There is a pair of delicate purple tulips, with just a few inches of stem, in a small glass tea cup with a handle. The cup is filled about one third with water, leaving no doubt as to the authenticity of the flowers. At least the flowers are real. The same can’t be said for the slice of Boston creme pie on my plate. The diner was honest enough to spell it as “creme” since it obviously has no real cream in it. It is quite a beautiful imitation of a dessert. I guess that’s why I got a slice, after seeing its radiant beauty in the display case. But I wouldn’t dare destroy this work of art with a fork. I know that it would taste like artificially sweetened coagulated grease. And besides, just look at it – it’s a perfect, idealized replica of a real Boston cream pie.
Clearly, the person responsible for the pie is not the same as the one responsible for the living flowers on my table. Straight ahead of me on the dingy, yellow wall, hangs an original piece of fabric art. Spreading about four feet wide and six feet tall, it covers most of the space from the bathroom door to the first green, vinyl dining booth. The hanging is made of deep purples, orange and blood red felt. Although abstract, it evokes the feeling of India. To the left of the bathroom, next to the kitchen, hangs a reproduction of a hotel style painting – some soulless pastel flowers. Over all, the diner is fairly sparsely decorated, and most of the art is like the cheap hotel painting. But on the wall right by my table, at shoulder height, is another original, unique work of art. It’s a pen and ink drawing, about ten inches square. It’s an incredibly intricate drawing of a child clutching on to a book in a storm. There are furious waves and a violent rocky cliff in the background; the child, who looks to me like a boy, has an anguished, pleading face.
The decor and the food aren’t the only inconsistencies in this place. The menu is literally split down the middle with a thick black line in magic marker. On the left is standard diner fare – biscuits and gravy, bacon and eggs, chocolate milkshake, etc. On the right, in a totally different font (light, italicized type with some swirly flourishes, as opposed to thick, san serif lettering on the left side) is an idiosyncratic list of dishes, like “Braised tempeh with baby kale,” and “Orange pekoe brussels sprout skins in dark béarnaise sauce.” Maybe you could find food like those on the right side of the menu in a boutique, gourmet, Fair Trade certified tea house in San Fransisco, but I doubt there was any other place in Iowa that served orange pekoe brussels sprout skins in a dark béarnaise sauce.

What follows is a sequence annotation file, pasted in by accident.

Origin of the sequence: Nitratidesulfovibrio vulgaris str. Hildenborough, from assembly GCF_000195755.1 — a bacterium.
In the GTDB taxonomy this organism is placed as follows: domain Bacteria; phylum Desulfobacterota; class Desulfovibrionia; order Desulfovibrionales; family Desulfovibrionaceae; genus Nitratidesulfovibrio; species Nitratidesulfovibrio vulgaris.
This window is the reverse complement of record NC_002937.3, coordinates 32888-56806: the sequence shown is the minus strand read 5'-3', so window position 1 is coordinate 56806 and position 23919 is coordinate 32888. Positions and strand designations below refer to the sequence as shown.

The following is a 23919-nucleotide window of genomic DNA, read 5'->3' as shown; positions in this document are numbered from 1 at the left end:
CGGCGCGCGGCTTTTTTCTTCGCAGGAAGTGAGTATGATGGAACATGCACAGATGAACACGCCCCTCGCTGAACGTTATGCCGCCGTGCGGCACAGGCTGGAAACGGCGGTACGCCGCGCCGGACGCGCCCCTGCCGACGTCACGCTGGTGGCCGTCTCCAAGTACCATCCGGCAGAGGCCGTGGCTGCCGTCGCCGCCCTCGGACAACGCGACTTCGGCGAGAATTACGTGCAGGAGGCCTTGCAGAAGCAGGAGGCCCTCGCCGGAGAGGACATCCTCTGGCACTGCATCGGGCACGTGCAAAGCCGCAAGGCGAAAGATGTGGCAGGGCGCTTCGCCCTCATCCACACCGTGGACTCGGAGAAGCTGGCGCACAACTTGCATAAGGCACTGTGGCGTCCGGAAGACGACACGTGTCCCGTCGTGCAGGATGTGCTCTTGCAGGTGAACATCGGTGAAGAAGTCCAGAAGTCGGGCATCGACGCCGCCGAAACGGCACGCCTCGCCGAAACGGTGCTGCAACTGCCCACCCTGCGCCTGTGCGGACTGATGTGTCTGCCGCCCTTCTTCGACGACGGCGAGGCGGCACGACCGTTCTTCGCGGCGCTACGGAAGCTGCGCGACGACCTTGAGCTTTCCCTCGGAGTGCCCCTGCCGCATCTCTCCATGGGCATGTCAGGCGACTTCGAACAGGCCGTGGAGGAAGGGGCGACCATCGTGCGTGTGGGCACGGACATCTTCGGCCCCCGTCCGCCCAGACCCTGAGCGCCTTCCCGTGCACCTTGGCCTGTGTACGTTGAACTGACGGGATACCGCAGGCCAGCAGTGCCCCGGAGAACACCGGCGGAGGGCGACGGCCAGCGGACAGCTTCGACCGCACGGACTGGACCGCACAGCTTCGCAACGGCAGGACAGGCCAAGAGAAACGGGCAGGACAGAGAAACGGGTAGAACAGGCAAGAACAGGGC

I don’t have time to try anything from the menu, though I think would have been interesting to get stuff from both sides, like “Our famous house meatloaf” with a side of “organic truffle-infused rutabaga fries with Sriracha aioli.”
I’d be embarrassed to leave the pie on the table, so I’m going to ask to take it to go. I’ll also ask if they can shed light on the split menu. Is the diner some sort of partnership? Does anyone ever order from the right side of the menu?
I’m waiting for a wait person to come over. It’s after the lunch hour, so the place is almost empty – just a couple other booths are taken. A diminutive woman just emerged from the kitchen. She sticks out as the only employee, or customer for that matter, who doesn’t have that healthy, robust Iowa layer of beef fat that thickens the people up in these parts. I’m from Ohio, which may sound similar to people from the coasts, but believe me, it’s a world apart from Iowa. This is my second year attending college in Iowa, and I’ve come to know this state as a land where people look disturbingly like the farm animals they raise and slaughter.
The woman who emerged from the kitchen is cleaning the tables. She looks like she may be of East Asian decent. I’ve decided that she must be responsible for the incongruous art and menu items. Probably the lovely flower arrangements, too. I’ll bet she married a local restauranteur. Or maybe, it’s her place, but her financial backer insisted that she devote half the menu to Iowa comfort food and that he have a say in the decor.
She just walked up to me and asked if I’d like my check. Not only did she have a midwestern accent, but when I told her that I liked the pen and ink drawing, she just said, “Whatever.” Now I feel all weird and confused. What does “whatever” mean in that context? She’s clearly not the owner, anyway. An older woman is telling her what to do.
I’m in my car now, so I have to stop writing. I guess I’ll never know what the story is with this place. I just noticed the name of the diner: “Diner.” Yes, just Diner. The Diner diner. I’ll have to come back some day and try the brussels sprout skins.